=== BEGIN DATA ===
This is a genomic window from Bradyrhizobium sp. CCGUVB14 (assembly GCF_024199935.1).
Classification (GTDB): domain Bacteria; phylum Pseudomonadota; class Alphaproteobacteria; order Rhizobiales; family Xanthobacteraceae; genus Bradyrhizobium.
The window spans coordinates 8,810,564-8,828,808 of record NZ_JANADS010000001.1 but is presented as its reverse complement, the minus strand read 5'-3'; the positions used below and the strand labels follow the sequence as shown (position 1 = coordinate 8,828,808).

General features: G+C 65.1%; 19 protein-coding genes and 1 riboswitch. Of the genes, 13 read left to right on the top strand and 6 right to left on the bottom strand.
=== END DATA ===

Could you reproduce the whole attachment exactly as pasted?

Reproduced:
This is a genomic window from Bradyrhizobium sp. CCGUVB14 (assembly GCF_024199935.1).
Classification (GTDB): domain Bacteria; phylum Pseudomonadota; class Alphaproteobacteria; order Rhizobiales; family Xanthobacteraceae; genus Bradyrhizobium.
The window spans coordinates 8,810,564-8,828,808 of record NZ_JANADS010000001.1 but is presented as its reverse complement, the minus strand read 5'-3'; the positions used below and the strand labels follow the sequence as shown (position 1 = coordinate 8,828,808).

General features: G+C 65.1%; 19 protein-coding genes and 1 riboswitch. Of the genes, 13 read left to right on the top strand and 6 right to left on the bottom strand.